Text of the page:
Accident and Illness Coverage
This type of coverage encompasses veterinary care related to both illnesses and accidents. This is the most common coverage option, as it will reimburse the high costs that can be associated with sickness or any injuries that result from an accident.
Accident-only coverage will cover the costs of medical care associated with unexpected accidents and sustained injuries. This can include broken bones, torn ligaments, bite wounds, lacerations, and poisoning. Accident only coverage typically involves coverage for:
Wellness Coverage (Add-On)
Wellness plans are offered as an add-on to other policies at an additional cost. This type of add-on can be very beneficial, as cats and dogs do require semi-annual or annual exams, yearly vaccinations, and upkeep on the prevention of parasites. Dental care is also another add-on to check into with each provider, as dental care can get quite expensive as well.
Just like any other insurance policy, pet insurance involves a deductible. An annual pet insurance deductible is the fixed amount that the pet owner is required to pay before the insurance provider will reimburse any costs. Pet insurance deductibles will range anywhere from $100 to $1,000. The higher deductible that is chosen when selecting coverage, the lower the monthly cost and vice versa.
Most pet insurance policies will come with an annual limit. This means the provider will only reimburse you up to the annual limit amount. The annual limit can vary depending on the policy and the provider but typically fall within the $5,000 to $10,000 range. Make sure to check on the annual limit when shopping around, as you don’t want to be surprised if you have a particularly bad year in terms of veterinary costs and you fall short of getting your money back.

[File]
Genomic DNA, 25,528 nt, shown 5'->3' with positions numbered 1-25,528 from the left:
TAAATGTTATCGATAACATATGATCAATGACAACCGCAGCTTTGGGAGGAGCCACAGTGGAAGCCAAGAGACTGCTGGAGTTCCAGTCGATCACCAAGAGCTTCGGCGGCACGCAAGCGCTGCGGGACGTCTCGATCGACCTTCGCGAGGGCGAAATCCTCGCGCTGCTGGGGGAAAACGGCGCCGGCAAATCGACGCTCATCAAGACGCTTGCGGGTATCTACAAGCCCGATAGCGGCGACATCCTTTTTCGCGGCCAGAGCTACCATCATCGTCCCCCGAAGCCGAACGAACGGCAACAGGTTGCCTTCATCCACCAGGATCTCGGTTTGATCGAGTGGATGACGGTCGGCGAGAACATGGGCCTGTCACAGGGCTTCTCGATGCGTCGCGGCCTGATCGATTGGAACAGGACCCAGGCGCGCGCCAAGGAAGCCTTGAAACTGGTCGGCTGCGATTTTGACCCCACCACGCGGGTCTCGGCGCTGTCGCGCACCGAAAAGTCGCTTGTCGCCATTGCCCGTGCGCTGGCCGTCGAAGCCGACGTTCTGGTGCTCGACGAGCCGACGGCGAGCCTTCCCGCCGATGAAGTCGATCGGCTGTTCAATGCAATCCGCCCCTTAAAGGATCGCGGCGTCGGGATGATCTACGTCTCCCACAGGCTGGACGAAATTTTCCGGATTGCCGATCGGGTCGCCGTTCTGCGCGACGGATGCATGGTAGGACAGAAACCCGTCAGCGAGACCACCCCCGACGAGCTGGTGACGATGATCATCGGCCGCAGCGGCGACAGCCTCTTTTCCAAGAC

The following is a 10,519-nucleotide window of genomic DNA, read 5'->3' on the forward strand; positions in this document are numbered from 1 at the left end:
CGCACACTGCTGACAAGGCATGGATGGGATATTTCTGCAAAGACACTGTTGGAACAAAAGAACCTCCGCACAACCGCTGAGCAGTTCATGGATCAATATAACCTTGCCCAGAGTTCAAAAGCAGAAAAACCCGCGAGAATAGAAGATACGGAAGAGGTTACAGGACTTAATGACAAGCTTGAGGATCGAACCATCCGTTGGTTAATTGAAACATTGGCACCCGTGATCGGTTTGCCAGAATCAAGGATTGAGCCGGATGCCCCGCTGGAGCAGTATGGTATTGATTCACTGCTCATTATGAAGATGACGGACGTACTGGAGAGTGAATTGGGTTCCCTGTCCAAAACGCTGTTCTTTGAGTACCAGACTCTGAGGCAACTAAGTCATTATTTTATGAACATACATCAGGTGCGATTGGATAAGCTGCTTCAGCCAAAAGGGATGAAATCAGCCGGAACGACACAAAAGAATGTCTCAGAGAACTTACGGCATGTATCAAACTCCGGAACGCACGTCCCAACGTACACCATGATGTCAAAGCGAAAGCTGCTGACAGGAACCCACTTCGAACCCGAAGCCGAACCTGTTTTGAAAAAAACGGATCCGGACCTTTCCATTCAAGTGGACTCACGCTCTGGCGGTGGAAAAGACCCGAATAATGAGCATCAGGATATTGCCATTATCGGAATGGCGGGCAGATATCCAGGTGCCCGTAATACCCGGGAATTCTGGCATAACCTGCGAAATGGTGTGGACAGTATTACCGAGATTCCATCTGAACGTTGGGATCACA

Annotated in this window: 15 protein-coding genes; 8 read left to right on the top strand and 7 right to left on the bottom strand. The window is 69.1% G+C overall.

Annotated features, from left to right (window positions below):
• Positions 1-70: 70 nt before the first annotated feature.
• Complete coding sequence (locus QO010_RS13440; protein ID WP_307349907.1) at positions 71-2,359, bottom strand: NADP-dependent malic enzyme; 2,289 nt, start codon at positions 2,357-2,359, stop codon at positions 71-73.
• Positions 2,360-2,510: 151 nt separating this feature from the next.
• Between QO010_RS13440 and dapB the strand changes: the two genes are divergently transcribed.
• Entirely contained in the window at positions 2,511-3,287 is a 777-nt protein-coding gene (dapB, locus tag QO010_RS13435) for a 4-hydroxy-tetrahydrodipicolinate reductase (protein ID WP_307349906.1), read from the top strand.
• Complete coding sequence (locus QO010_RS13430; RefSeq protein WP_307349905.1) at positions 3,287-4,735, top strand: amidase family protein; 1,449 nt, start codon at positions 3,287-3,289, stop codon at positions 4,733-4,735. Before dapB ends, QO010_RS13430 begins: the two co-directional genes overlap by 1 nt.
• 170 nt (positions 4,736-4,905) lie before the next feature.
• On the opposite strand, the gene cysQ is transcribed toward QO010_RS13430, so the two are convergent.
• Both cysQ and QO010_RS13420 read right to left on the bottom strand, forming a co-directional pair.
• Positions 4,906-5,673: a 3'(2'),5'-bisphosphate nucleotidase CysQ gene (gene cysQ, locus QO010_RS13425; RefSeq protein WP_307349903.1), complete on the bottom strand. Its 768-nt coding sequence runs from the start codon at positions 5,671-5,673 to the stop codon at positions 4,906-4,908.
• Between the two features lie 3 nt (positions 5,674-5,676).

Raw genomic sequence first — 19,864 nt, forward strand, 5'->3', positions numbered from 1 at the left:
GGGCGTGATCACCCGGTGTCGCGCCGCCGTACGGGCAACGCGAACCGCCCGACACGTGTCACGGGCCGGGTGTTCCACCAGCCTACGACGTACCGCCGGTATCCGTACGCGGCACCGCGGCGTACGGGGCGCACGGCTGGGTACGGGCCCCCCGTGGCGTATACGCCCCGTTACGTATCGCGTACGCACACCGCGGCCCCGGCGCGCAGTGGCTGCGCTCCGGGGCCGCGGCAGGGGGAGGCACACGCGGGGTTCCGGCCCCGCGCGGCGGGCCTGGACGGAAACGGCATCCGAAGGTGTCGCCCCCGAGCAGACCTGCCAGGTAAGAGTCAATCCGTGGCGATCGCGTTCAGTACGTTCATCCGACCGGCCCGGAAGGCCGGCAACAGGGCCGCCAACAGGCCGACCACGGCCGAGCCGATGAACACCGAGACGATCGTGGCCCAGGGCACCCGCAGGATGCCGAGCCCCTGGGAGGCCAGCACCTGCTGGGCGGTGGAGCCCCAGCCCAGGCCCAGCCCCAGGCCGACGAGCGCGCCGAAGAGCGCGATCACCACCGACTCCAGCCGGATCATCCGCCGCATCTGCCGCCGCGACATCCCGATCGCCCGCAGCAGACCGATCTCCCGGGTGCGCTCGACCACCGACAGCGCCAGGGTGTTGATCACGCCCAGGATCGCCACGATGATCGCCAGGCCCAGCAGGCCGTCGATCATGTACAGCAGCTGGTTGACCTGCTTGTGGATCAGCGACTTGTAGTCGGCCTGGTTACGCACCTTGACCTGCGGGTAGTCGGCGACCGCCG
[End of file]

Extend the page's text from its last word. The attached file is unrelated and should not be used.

When you are shopping for pet insurance, be sure to check and see if your chosen provider offers any discounts. Some companies offer military discounts, AAA discounts, and even discounts to pet parents that have adopted from a shelter. In addition, there may be discounts associated with service and therapy animals.
Pet insurance policies work differently than your own health insurance. This is very important for pet owners to be aware of when purchasing a policy. In addition to paying the agreed-upon deductible amount, you will need to pay the veterinary care costs upfront.
When selecting a plan, providers will give an option for reimbursement percentage. The lower the rate, the lower the monthly premium but you will pay more expenses out of pocket. Reimbursement rates typically range between 70 and 90% but this is based on the provider.
After you have paid the bills associated with your pet’s care, you will submit a claim to the insurance provider, and they will reimburse you for the costs that fall within your plan’s coverage. Reimbursement generally comes in the form of a check or direct deposit once the deductible has been met.
What Does Pet Insurance Not Cover?
Currently, no pet insurance company offers coverage for pre-existing conditions or an illness that existed before enrollment. In addition, anything that occurs during the waiting period before the beginning of coverage will also not be covered. Most companies have a 14-day waiting period after enrollment, but this can vary so it’s important to check with each company.
Outside of preexisting conditions and anything that falls within the waiting period for coverage, here’s a list of other expenses that do not fall within the scope of pet insurance coverage:
Pet insurance is a growing industry that can be very helpful when unforeseen circumstances come about. There are plenty of different pet insurance providers out there and the costs will vary greatly depending on many different factors. If you’re ready to get a policy started or are curious to learn more, be sure to shop around for the best rates.
Featured Image Credit: Rawpixel.com, Shutterstock
Quoted from Various Sources
Published for: WATPFC